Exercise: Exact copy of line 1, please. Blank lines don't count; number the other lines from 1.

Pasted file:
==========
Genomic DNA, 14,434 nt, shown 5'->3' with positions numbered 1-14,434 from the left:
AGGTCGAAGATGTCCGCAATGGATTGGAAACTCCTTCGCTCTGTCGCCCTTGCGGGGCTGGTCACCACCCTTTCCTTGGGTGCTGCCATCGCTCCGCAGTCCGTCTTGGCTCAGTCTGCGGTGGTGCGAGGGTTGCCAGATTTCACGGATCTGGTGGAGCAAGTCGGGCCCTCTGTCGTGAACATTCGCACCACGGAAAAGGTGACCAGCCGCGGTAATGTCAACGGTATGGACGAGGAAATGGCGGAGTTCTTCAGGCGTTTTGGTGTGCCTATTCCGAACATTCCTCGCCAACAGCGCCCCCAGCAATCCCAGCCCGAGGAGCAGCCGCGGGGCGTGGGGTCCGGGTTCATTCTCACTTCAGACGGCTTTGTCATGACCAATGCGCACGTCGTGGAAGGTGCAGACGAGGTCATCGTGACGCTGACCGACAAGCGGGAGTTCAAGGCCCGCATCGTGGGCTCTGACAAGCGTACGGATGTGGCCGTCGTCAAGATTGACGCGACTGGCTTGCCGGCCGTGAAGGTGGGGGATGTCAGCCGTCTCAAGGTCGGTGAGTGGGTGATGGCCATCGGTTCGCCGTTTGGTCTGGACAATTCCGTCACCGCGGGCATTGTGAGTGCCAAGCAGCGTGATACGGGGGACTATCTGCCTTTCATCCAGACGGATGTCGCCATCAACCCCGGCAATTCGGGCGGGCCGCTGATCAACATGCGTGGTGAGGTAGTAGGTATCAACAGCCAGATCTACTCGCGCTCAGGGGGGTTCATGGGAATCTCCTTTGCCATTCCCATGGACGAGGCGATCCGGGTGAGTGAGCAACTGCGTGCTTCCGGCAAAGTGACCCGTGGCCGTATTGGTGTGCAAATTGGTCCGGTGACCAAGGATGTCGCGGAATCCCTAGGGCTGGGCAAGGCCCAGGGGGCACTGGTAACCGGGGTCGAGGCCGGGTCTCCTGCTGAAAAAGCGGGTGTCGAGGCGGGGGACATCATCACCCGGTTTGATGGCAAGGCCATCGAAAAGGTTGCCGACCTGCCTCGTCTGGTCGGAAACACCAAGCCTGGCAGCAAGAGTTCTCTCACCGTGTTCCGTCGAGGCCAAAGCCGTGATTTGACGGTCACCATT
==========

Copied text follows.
Genomic DNA, 14,434 nt, shown 5'->3' with positions numbered 1-14,434 from the left: